I'm dating again after a long marriage and wondering how to ask a new partner if he's been tested for sexually transmitted infections. Any tips?
A. That's a thorny issue for many people who've re-emerged on the dating scene after a lengthy, monogamous relationship. But discussing sexually transmitted infections (STIs) early in a new relationship is absolutely crucial to protecting both partners' health, since learning if either of you is infected can prevent the disease from spreading.
Don't count on noticing signs alerting you to STIs, which include genital herpes, hepatitis, chlamydia, gonorrhea, syphilis, pubic lice, human papillomavirus (HPV), or HIV/AIDS. Many STIs don't produce symptoms, and people can pass them to others without realizing they have one.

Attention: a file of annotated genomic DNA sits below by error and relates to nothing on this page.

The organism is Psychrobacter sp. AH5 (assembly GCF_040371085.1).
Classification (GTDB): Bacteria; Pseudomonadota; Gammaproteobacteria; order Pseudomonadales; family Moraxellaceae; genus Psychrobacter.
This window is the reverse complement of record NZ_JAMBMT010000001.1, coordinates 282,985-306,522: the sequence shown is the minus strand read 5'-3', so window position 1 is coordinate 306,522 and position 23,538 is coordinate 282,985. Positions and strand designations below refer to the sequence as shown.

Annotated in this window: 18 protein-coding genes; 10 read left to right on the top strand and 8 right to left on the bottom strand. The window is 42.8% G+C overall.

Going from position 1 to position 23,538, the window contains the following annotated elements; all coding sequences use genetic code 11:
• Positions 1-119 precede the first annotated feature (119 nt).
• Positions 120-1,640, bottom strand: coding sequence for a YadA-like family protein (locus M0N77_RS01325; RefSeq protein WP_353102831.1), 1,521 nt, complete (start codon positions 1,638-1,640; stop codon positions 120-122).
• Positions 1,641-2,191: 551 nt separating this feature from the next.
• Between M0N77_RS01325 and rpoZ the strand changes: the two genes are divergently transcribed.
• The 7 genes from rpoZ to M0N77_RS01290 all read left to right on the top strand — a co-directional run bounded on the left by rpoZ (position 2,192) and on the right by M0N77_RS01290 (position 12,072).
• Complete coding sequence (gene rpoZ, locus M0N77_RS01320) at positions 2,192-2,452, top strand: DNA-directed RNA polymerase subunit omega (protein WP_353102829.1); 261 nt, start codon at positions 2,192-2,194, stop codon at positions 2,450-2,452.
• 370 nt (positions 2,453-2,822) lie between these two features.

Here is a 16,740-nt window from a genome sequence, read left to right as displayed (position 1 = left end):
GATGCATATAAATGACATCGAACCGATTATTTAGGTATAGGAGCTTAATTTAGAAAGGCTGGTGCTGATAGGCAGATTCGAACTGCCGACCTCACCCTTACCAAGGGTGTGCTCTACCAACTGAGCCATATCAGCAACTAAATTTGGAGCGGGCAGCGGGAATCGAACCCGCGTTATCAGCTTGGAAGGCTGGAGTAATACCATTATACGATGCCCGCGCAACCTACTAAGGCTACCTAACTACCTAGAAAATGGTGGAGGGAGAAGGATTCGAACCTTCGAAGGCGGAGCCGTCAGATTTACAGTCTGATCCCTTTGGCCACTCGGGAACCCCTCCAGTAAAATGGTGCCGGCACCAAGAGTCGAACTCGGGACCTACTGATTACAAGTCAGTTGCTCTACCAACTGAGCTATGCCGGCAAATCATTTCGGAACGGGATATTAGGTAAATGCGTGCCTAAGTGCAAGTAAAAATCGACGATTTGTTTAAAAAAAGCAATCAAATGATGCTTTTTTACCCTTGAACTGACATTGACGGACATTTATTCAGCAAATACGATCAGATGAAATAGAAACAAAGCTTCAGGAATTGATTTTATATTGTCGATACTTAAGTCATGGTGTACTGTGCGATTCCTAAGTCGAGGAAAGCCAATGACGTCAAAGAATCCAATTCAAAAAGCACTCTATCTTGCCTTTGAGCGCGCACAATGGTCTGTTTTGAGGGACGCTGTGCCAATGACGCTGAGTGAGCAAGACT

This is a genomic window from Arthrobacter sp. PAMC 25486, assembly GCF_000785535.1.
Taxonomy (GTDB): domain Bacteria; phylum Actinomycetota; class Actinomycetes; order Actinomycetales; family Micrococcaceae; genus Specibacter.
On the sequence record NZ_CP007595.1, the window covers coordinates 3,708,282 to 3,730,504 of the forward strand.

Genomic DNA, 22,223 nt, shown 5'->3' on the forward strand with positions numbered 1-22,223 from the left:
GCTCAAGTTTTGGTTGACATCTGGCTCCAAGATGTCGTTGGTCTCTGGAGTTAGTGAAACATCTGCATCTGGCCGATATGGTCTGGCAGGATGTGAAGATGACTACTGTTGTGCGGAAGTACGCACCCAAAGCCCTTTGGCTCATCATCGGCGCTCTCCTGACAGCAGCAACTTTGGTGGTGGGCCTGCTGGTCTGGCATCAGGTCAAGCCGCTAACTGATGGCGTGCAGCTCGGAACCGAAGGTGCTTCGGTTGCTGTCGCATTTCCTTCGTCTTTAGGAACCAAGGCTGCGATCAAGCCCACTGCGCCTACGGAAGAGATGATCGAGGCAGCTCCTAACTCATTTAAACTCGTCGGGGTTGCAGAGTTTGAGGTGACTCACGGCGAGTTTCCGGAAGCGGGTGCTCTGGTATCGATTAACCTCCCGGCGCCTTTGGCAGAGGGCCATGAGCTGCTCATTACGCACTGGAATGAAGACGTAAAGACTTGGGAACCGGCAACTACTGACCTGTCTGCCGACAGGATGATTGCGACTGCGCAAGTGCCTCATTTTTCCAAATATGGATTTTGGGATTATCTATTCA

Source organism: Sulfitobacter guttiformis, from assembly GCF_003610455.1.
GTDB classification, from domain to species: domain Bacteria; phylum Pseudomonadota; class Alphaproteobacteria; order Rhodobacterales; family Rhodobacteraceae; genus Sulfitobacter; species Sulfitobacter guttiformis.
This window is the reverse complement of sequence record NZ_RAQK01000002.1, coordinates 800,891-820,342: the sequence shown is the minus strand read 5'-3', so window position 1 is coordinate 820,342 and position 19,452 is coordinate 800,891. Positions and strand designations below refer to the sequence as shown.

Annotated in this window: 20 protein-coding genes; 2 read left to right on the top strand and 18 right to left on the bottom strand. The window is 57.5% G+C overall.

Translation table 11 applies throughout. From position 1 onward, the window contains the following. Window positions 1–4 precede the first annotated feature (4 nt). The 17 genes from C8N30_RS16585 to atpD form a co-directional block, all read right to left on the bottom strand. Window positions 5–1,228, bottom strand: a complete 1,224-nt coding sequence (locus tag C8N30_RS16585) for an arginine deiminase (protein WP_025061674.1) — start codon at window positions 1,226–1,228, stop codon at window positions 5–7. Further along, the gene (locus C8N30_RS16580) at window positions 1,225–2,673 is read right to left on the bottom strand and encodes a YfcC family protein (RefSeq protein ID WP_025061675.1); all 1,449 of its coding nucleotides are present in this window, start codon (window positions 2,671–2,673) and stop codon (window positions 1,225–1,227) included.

Ideally, start a conversation with your partner about STI testing during a private, nonsexual moment, and frame it in a way that makes it clear you're being proactive about your health. Suggest getting tested together — at a doctor's office, urgent care center, or pharmacy-based health clinic, for example — or testing separately and sharing results before becoming intimate. Disclosing STI status is an important step in establishing a trusting partnership.
Image: © champja/Getty Images
As a service to our readers, Harvard Health Publishing provides access to our library of archived content. Please note the date of last review or update on all articles.
No content on this site, regardless of date, should ever be used as a substitute for direct medical advice from your doctor or other qualified clinician.